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Cleaning the House MAI
Atlas de Ulla, Spain, 2002.Courtesy Marina Abramović Archive

Marina Abramović Highlights the Performance Artists of the Future

The godmother of performance art guest-edits the Document section of our new issue, devoting its pages to the performance artists of the future – all of whom have learnt from her processes and drawn from her legacy

Lead ImageAtlas de Ulla, Spain, 2002. Courtesy Marina Abramović Archive

This story is taken from the Document section of the Autumn/Winter 2021 issue of AnOther Magazine:


“Legacy is a big word for an artist. Part inheritance and part archive. Especially for a performance artist. How can I possibly convey the mindset, the values, the process behind good performance art? Performance art is experiential. It is in the ‘here’ and the ‘now’. You have to be present. You need to be present.

“How do we reanimate the documented but un-documentable? How do we share something that existed – but is no more? How do you archive emotions?

“Perhaps we cannot. At least not in the classic sense. What we cannot do on paper, film or any known modality, or any that will be invented in the future, we can do through other people. Artists and participants. Through their hearts, minds and memory.

“Performance is participatory. There is no performance without people.

“This is the reason I founded MAI (Marina Abramović Institute). To provide a platform for other artists to share their work. And for participants an opportunity to be part of that sharing.

“To communicate and disseminate the artistic values, the mindset and the process of true performance art.

“MAI explores, supports and presents performance in every way and every form possible and creates public and participatory experiences.

“MAI strives to be in difficult places at times of fragility. We have been in the outskirts of São Paulo in Brazil, in Ukraine during the invasion of Crimea, in Athens during the financial crisis and in Istanbul during the most polarised elections of the past 30 years. We want to capture art where it is most important at the moment it is conceived.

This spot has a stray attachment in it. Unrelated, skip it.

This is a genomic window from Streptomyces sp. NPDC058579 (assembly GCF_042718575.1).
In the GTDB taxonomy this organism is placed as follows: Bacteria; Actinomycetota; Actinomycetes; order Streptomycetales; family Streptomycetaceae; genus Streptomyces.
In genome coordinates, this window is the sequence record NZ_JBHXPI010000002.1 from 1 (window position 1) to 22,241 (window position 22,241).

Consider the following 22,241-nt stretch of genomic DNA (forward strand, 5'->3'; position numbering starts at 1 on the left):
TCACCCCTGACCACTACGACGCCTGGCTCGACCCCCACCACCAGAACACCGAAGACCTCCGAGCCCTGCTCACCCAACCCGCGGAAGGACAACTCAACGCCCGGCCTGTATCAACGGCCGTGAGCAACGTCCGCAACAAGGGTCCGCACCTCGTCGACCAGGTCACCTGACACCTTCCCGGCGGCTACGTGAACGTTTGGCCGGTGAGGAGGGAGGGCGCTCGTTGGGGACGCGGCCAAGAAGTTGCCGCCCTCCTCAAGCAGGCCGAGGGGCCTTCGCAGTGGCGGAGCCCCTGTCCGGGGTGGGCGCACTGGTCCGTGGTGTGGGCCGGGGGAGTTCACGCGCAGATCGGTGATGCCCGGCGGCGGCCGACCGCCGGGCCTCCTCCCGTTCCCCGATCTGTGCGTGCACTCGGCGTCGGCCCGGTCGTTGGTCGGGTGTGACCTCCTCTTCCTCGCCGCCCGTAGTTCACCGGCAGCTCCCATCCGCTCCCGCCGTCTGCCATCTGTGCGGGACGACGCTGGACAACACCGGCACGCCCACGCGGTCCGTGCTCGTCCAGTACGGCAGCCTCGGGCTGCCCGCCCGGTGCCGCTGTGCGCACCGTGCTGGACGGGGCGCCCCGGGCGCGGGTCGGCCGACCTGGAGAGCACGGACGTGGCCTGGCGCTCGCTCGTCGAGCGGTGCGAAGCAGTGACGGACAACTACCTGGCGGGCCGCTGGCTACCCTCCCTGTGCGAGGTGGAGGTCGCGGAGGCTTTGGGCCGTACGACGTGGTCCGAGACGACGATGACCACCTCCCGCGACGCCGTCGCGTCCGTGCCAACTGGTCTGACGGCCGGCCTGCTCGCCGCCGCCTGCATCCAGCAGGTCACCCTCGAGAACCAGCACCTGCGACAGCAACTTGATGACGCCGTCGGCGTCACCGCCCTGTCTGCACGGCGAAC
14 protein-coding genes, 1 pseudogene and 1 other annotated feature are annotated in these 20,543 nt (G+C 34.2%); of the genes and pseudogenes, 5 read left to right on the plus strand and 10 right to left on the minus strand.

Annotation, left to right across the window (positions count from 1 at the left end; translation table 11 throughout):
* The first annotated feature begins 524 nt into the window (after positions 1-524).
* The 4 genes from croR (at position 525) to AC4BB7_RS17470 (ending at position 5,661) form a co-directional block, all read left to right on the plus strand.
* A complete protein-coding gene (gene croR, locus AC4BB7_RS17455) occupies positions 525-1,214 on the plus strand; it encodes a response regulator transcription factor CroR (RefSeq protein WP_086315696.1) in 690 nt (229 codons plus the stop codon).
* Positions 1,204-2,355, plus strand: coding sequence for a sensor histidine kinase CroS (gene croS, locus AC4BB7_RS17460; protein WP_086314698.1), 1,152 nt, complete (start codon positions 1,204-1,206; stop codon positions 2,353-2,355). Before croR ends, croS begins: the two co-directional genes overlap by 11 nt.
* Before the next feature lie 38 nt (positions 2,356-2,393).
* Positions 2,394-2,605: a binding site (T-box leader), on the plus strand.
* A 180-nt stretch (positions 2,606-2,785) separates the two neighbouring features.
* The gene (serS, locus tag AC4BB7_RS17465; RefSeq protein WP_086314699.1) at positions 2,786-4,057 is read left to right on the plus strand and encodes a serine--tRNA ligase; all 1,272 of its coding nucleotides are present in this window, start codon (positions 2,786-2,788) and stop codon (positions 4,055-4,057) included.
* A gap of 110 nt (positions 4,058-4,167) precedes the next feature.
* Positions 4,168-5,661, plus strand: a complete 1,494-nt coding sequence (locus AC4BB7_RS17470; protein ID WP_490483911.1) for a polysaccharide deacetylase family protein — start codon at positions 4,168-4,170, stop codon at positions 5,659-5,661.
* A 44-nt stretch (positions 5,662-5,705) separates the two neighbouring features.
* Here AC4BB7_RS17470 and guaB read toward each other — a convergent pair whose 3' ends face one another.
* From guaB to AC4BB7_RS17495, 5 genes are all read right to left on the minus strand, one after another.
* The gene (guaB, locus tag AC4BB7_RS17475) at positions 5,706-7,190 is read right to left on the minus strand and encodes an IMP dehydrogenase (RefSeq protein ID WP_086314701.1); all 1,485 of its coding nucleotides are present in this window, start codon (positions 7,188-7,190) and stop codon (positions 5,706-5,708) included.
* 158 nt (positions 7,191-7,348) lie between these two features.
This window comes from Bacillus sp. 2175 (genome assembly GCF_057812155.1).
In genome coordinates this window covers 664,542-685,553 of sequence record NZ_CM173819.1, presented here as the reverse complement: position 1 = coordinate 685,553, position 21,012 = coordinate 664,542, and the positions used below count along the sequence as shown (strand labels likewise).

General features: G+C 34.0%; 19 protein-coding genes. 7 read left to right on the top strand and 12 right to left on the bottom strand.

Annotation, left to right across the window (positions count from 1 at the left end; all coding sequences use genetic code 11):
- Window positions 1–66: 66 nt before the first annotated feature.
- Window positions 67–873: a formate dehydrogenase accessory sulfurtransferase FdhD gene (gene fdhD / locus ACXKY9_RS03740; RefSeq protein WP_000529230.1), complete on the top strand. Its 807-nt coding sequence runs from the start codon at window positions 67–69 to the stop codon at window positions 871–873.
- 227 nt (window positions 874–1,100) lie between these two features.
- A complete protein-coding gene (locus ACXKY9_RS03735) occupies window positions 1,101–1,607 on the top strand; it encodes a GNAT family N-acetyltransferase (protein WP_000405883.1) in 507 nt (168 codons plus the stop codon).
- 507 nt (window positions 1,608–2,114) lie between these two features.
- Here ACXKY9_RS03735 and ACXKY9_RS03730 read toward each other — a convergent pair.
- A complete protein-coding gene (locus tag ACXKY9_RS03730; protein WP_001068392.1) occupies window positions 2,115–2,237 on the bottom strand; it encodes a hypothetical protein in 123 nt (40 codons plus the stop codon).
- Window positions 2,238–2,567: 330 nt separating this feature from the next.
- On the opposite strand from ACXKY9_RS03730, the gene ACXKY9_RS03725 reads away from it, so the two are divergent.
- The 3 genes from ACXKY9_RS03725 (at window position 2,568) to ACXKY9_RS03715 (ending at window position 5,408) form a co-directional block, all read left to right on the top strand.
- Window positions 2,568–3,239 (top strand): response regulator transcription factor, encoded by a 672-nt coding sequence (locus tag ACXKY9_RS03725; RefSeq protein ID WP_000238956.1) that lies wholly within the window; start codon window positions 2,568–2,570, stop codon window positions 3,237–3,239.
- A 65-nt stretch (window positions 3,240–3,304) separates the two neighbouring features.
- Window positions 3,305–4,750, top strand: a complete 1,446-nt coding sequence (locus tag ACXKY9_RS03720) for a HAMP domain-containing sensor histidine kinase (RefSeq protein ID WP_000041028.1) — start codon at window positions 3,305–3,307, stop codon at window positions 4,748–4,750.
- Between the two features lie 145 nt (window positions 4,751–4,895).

“Perpetual movement is at the heart of our practice. We are nomads of ephemerality.

“MAI is committed to inclusive artistic practices. We strive for an art made of transparency, vulnerability and truth.

“Being an artist is a constant search for process. And we have opened our process to prepare artists for performance to everybody. That said, even the distinction might be obsolete or even redundant.”

– Marina Abramović

Cleaning the House

The Cleaning the House workshop was developed by Marina Abramović over more than four decades of teaching. Its title refers to Abramović’s metaphor of the body as our only ‘house’.

Hosted by MAI, and held all over the world, the workshop challenges the body’s physical and mental limits, forcing it to respond to and reconnect with its environment. This training is a method towards achieving heightened consciousness and a deepened understanding of oneself.

During the workshop, participants are asked to refrain from eating and speaking, to bring body and mind to a quiet, calm state. They are led through a series of long-durational exercises to improve individual focus, stamina and concentration. The workshop offers the opportunity to be in nature, away from distractions, and to participate in a carefully timed set of exercises and activities to improve both our determination and our ability to generate new ideas.

This type of preparation provides the proper process and setting for a complete internal reset, essential not only for performers as they approach their work, but also for other practitioners and professionals across all disciplines.

Maria Stamenković Herranz

Maria Stamenković Herranz studied at the Vaganova Ballet School in Novi Sad, in the former Yugoslavia, and later graduated from the Rambert School of Ballet and Contemporary Dance in London and Maggie Flanigan Studio in New York. An interdisciplinary performance artist, Herranz strives to illuminate the hidden structures we create to feel safe, but that in turn also limit us. Her work continually seeks to lay those structures bare, “to desolate them and forge a path of return”, she says, “beyond nation states and borders, back to the truest sense of home – the body itself ”. In her 24-day blindfolded performance This Mortal House, the artist constructed a labyrinth inside Istanbul’s Sakıp Sabancı Museum. For eight hours a day, six days a week, she built the structure brick by brick from the inside out, using the mythological blueprint of the labyrinth that the craftsman Daedalus built in Knossos, Crete – designed to imprison the Minotaur, the maze was so elaborate that Daedalus himself had difficulty escaping it. In the following piece Herranz describes the revelatory experience of performing This Mortal House last year in Istanbul.